QUEENSLANDERS have shown they are prepared to help mates in need, but I sense there are some who are tempted to see the work of reconstruction as an opportunity to make additional profits or benefit at the expense of others.
I have read newspaper articles already talking about 10% to 15% price increases for materials and find this to be disconcerting as I have been advised by a number of authoritative sources that there should not be significant shortages of construction material, equipment and labour that will be needed as councils and communities rebuild in the months ahead.
The Queensland Reconstruction Authority will be looking for the best value for money as we rebuild the state’s infrastructure.
After all, much of the work will be funded by taxpayers, not just from Queensland, but from all over Australia.
The taxpayers are entitled to know they are getting the best value for their contribution.
Having said that, I expect councils to deal with the authority with realistic expectations.
We are not here to provide funding from the Federal or State governments for community infrastructure that they should have had in place pre-flood or pre-cyclone.
However on behalf of councils, we are attempting to source support and financial assistance from corporate and international donors to meet some of the important work that falls outside of the government funding provisions.
The commercial sector must also be realistic in setting their profit margins. This is not an opportunity to take additional profits from a community in hardship.
By all means charge a fair price – but not an inflated price because it can be explained away easily within the context of the circumstances of the floods or cyclones.
A debate has continued throughout the week on the issue of returning the army to work on private property throughout disaster-affected areas long after the last signs of any emergency have passed.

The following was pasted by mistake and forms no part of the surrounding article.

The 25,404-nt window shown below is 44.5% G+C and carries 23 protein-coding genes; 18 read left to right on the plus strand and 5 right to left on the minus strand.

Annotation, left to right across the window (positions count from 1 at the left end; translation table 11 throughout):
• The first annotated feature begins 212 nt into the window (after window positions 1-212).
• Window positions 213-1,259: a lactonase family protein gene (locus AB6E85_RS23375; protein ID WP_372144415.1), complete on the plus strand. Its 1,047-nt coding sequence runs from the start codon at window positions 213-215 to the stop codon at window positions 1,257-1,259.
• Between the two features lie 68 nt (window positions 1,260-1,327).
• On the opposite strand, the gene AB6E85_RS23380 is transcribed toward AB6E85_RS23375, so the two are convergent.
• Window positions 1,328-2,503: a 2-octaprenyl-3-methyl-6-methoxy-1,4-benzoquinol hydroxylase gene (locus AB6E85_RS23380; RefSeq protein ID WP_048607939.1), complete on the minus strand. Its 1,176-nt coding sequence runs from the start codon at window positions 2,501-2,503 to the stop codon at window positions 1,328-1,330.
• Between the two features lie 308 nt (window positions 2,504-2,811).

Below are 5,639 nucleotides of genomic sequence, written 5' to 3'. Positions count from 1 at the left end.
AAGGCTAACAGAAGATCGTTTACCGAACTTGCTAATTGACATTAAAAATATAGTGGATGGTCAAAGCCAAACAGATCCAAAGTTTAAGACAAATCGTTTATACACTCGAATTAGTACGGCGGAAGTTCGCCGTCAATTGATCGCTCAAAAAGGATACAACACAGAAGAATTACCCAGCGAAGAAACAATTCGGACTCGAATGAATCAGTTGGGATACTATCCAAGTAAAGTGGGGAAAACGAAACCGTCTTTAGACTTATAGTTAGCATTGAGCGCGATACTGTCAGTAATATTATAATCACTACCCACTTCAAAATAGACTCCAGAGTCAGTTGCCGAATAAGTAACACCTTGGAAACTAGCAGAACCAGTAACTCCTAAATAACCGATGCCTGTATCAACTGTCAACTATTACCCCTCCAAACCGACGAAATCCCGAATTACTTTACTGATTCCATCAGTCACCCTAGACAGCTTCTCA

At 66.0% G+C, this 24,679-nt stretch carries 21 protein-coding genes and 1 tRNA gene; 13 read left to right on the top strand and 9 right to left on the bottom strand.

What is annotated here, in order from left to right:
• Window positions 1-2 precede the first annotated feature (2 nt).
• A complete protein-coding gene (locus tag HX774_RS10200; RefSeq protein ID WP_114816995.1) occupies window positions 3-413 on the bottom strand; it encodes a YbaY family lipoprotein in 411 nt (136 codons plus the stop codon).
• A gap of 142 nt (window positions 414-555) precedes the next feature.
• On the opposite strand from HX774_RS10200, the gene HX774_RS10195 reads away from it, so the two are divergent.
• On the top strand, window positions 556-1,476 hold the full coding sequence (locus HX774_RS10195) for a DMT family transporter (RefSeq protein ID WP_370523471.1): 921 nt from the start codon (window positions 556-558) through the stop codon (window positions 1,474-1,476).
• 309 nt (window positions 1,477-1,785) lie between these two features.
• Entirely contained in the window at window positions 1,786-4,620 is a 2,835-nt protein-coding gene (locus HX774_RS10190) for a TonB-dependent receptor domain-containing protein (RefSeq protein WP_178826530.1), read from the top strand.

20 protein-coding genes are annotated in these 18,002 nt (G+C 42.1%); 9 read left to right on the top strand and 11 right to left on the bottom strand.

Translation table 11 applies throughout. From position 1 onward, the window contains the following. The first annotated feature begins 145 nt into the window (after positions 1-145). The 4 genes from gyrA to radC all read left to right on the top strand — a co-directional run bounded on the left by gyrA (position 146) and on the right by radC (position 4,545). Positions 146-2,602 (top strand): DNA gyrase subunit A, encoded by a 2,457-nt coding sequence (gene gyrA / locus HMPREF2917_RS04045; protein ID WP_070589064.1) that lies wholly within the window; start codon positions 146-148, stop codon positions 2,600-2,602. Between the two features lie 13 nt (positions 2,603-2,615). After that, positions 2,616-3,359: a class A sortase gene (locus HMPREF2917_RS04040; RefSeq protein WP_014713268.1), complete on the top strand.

I must make it clear that I have no authority to direct such actions to occur.
However, in regard to the recent requests that have been debated in the public forum I believe that it would be inappropriate to task the army with the outstanding work, particularly where that work is on private property.
It is true that soldiers did work on private property in some areas during the period of the emergency but that is not justification to expect the army to be used as free labour gangs long after the emergency has passed.
Some people believe that it is unfair because others received assistance and these people now complaining did not.
I have looked at the additional work that people have called for the army to undertake and my professional advice is that it should not be completed by the army at this time.
On a more positive note, it is heartening to see donations and assistance reaching the areas where they make a tangible difference.
Nissan has donated up to 200 cars for flood and cyclone impacted groups.
On Monday the first of these was handed over in Toowoomba by local Nissan dealer John Armstrong to that city’s Kath Dixon Centre.
Reconstruction Minister, Premier Anna Bligh, was on hand.
Thanks to Nissan for this great help and I expect we will see many more community groups benefit from Nissan’s generosity in coming months.It is not difficult for corporations to follow the Nissan example and help by making a tangible difference.
It’s simple - just go to www.qldreconstruction.org.au/joining-forces and list your details or link up with a group in need.
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